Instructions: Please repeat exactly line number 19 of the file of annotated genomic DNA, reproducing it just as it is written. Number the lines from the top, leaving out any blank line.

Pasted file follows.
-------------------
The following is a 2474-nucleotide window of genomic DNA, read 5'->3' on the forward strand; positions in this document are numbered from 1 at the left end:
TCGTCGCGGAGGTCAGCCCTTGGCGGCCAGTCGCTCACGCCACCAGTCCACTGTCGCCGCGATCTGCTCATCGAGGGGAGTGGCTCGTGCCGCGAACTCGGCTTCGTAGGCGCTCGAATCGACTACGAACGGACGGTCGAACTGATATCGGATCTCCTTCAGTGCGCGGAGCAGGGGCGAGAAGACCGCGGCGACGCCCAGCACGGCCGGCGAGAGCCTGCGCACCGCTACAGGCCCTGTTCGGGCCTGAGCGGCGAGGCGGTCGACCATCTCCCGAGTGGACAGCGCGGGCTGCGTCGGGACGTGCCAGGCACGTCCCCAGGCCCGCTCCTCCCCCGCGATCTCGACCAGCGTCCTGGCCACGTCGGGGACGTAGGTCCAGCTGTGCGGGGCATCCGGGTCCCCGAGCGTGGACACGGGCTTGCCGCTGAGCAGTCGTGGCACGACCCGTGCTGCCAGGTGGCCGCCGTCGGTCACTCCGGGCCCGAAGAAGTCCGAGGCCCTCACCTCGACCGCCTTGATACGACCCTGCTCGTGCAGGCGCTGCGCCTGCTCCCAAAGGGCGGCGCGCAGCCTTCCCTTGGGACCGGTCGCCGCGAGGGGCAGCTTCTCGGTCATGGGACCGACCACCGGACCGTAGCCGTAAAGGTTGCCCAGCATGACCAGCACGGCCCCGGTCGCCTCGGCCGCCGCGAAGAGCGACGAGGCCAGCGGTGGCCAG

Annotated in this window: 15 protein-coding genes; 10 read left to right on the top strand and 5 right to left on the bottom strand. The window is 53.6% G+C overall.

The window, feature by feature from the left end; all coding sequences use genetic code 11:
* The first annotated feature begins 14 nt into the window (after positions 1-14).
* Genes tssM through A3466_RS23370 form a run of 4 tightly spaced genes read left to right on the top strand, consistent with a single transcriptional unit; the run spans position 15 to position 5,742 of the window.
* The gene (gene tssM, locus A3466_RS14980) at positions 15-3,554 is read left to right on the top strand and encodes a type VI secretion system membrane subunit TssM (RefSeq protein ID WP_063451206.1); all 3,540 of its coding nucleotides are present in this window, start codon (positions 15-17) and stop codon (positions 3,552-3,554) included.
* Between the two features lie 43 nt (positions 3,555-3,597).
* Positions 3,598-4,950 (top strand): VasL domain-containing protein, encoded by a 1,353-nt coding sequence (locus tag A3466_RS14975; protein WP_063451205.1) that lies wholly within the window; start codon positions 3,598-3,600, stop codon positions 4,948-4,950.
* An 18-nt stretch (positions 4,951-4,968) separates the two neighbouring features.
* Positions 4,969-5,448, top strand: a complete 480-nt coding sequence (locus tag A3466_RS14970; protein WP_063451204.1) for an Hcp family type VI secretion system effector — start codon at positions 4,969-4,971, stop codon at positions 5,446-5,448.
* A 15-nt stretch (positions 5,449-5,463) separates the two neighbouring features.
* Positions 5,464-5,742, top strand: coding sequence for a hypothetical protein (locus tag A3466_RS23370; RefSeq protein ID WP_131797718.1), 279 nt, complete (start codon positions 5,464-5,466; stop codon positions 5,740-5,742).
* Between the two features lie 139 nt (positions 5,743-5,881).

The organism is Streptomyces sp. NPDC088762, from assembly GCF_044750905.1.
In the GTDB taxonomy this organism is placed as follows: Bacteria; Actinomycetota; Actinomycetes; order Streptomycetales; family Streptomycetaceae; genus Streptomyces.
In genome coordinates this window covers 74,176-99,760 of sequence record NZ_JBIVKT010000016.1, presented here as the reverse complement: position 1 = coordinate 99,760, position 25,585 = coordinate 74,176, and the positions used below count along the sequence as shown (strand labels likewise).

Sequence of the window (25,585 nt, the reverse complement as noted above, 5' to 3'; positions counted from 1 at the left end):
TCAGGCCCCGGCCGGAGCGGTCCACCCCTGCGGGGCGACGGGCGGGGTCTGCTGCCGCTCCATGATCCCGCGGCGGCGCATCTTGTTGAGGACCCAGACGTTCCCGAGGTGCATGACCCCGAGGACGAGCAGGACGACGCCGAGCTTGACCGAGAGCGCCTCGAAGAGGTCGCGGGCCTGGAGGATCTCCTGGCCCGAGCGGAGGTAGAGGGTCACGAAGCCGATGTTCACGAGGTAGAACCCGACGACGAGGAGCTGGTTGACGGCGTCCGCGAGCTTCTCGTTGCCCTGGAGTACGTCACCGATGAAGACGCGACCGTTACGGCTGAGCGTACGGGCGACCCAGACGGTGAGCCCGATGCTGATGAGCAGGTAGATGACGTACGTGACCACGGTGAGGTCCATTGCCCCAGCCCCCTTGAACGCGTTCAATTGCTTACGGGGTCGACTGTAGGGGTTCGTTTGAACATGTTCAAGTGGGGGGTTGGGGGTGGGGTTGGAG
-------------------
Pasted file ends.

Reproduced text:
TCAGGCCCCGGCCGGAGCGGTCCACCCCTGCGGGGCGACGGGCGGGGTCTGCTGCCGCTCCATGATCCCGCGGCGGCGCATCTTGTTGAGGACCCAGACGTTCCCGAGGTGCATGACCCCGAGGACGAGCAGGACGACGCCGAGCTTGACCGAGAGCGCCTCGAAGAGGTCGCGGGCCTGGAGGATCTCCTGGCCCGAGCGGAGGTAGAGGGTCACGAAGCCGATGTTCACGAGGTAGAACCCGACGACGAGGAGCTGGTTGACGGCGTCCGCGAGCTTCTCGTTGCCCTGGAGTACGTCACCGATGAAGACGCGACCGTTACGGCTGAGCGTACGGGCGACCCAGACGGTGAGCCCGATGCTGATGAGCAGGTAGATGACGTACGTGACCACGGTGAGGTCCATTGCCCCAGCCCCCTTGAACGCGTTCAATTGCTTACGGGGTCGACTGTAGGGGTTCGTTTGAACATGTTCAAGTGGGGGGTTGGGGGTGGGGTTGGAG